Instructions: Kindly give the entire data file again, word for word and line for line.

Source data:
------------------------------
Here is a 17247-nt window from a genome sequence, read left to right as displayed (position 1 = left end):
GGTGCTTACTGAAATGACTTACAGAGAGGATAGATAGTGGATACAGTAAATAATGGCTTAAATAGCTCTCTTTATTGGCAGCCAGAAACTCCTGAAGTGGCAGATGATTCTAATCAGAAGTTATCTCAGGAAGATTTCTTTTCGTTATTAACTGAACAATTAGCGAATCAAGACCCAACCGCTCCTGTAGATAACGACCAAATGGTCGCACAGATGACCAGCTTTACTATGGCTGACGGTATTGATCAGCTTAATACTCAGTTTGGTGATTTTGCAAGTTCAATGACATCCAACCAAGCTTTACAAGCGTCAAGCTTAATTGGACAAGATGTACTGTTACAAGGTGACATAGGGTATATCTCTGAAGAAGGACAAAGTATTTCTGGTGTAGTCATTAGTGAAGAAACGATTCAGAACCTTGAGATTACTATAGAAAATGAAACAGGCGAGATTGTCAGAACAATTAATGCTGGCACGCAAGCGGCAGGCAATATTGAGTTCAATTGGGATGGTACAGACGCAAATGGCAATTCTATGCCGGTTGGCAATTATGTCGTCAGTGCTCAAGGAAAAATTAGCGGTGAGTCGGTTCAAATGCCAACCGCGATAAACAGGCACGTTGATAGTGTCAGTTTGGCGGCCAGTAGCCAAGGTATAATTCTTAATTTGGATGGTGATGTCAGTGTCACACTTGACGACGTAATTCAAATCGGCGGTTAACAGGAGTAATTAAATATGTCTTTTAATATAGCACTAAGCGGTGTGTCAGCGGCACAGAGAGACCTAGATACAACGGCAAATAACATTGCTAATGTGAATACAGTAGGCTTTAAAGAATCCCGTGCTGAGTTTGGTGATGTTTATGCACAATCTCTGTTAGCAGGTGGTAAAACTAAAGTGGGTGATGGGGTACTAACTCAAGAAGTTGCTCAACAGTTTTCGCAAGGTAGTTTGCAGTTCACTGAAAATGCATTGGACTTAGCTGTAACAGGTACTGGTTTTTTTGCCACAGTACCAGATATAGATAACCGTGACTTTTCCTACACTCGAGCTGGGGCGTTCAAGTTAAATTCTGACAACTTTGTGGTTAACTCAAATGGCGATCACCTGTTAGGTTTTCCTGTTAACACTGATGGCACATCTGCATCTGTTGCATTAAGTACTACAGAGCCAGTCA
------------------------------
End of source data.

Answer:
Here is a 17247-nt window from a genome sequence, read left to right as displayed (position 1 = left end):
GGTGCTTACTGAAATGACTTACAGAGAGGATAGATAGTGGATACAGTAAATAATGGCTTAAATAGCTCTCTTTATTGGCAGCCAGAAACTCCTGAAGTGGCAGATGATTCTAATCAGAAGTTATCTCAGGAAGATTTCTTTTCGTTATTAACTGAACAATTAGCGAATCAAGACCCAACCGCTCCTGTAGATAACGACCAAATGGTCGCACAGATGACCAGCTTTACTATGGCTGACGGTATTGATCAGCTTAATACTCAGTTTGGTGATTTTGCAAGTTCAATGACATCCAACCAAGCTTTACAAGCGTCAAGCTTAATTGGACAAGATGTACTGTTACAAGGTGACATAGGGTATATCTCTGAAGAAGGACAAAGTATTTCTGGTGTAGTCATTAGTGAAGAAACGATTCAGAACCTTGAGATTACTATAGAAAATGAAACAGGCGAGATTGTCAGAACAATTAATGCTGGCACGCAAGCGGCAGGCAATATTGAGTTCAATTGGGATGGTACAGACGCAAATGGCAATTCTATGCCGGTTGGCAATTATGTCGTCAGTGCTCAAGGAAAAATTAGCGGTGAGTCGGTTCAAATGCCAACCGCGATAAACAGGCACGTTGATAGTGTCAGTTTGGCGGCCAGTAGCCAAGGTATAATTCTTAATTTGGATGGTGATGTCAGTGTCACACTTGACGACGTAATTCAAATCGGCGGTTAACAGGAGTAATTAAATATGTCTTTTAATATAGCACTAAGCGGTGTGTCAGCGGCACAGAGAGACCTAGATACAACGGCAAATAACATTGCTAATGTGAATACAGTAGGCTTTAAAGAATCCCGTGCTGAGTTTGGTGATGTTTATGCACAATCTCTGTTAGCAGGTGGTAAAACTAAAGTGGGTGATGGGGTACTAACTCAAGAAGTTGCTCAACAGTTTTCGCAAGGTAGTTTGCAGTTCACTGAAAATGCATTGGACTTAGCTGTAACAGGTACTGGTTTTTTTGCCACAGTACCAGATATAGATAACCGTGACTTTTCCTACACTCGAGCTGGGGCGTTCAAGTTAAATTCTGACAACTTTGTGGTTAACTCAAATGGCGATCACCTGTTAGGTTTTCCTGTTAACACTGATGGCACATCTGCATCTGTTGCATTAAGTACTACAGAGCCAGTCA